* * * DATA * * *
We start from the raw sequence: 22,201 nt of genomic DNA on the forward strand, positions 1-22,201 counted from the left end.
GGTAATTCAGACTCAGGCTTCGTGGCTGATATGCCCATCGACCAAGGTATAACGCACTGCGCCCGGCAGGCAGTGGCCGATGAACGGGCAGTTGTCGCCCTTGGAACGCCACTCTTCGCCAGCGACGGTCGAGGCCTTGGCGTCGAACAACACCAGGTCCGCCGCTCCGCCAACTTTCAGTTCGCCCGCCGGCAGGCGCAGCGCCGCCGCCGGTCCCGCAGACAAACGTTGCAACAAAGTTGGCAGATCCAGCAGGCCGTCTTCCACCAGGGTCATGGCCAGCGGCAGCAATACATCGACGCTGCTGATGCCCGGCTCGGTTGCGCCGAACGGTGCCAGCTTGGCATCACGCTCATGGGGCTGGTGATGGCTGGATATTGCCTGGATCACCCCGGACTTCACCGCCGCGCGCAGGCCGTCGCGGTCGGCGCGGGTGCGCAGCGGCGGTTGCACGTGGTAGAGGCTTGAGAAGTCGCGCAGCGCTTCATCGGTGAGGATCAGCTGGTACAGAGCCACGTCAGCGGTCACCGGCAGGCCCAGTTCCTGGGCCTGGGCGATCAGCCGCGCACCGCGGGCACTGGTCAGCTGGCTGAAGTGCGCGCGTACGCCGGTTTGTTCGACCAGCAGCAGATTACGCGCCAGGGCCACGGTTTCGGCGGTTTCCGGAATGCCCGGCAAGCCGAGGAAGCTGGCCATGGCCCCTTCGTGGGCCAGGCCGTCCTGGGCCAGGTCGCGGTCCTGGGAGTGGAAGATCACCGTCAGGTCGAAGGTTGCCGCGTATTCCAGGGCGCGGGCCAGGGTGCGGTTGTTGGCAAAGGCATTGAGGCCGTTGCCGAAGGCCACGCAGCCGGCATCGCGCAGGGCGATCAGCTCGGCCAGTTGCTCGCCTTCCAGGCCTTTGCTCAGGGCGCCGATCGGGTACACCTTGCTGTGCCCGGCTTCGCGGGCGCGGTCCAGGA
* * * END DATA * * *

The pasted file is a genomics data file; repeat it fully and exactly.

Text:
We start from the raw sequence: 22,201 nt of genomic DNA on the forward strand, positions 1-22,201 counted from the left end.
GGTAATTCAGACTCAGGCTTCGTGGCTGATATGCCCATCGACCAAGGTATAACGCACTGCGCCCGGCAGGCAGTGGCCGATGAACGGGCAGTTGTCGCCCTTGGAACGCCACTCTTCGCCAGCGACGGTCGAGGCCTTGGCGTCGAACAACACCAGGTCCGCCGCTCCGCCAACTTTCAGTTCGCCCGCCGGCAGGCGCAGCGCCGCCGCCGGTCCCGCAGACAAACGTTGCAACAAAGTTGGCAGATCCAGCAGGCCGTCTTCCACCAGGGTCATGGCCAGCGGCAGCAATACATCGACGCTGCTGATGCCCGGCTCGGTTGCGCCGAACGGTGCCAGCTTGGCATCACGCTCATGGGGCTGGTGATGGCTGGATATTGCCTGGATCACCCCGGACTTCACCGCCGCGCGCAGGCCGTCGCGGTCGGCGCGGGTGCGCAGCGGCGGTTGCACGTGGTAGAGGCTTGAGAAGTCGCGCAGCGCTTCATCGGTGAGGATCAGCTGGTACAGAGCCACGTCAGCGGTCACCGGCAGGCCCAGTTCCTGGGCCTGGGCGATCAGCCGCGCACCGCGGGCACTGGTCAGCTGGCTGAAGTGCGCGCGTACGCCGGTTTGTTCGACCAGCAGCAGATTACGCGCCAGGGCCACGGTTTCGGCGGTTTCCGGAATGCCCGGCAAGCCGAGGAAGCTGGCCATGGCCCCTTCGTGGGCCAGGCCGTCCTGGGCCAGGTCGCGGTCCTGGGAGTGGAAGATCACCGTCAGGTCGAAGGTTGCCGCGTATTCCAGGGCGCGGGCCAGGGTGCGGTTGTTGGCAAAGGCATTGAGGCCGTTGCCGAAGGCCACGCAGCCGGCATCGCGCAGGGCGATCAGCTCGGCCAGTTGCTCGCCTTCCAGGCCTTTGCTCAGGGCGCCGATCGGGTACACCTTGCTGTGCCCGGCTTCGCGGGCGCGGTCCAGGA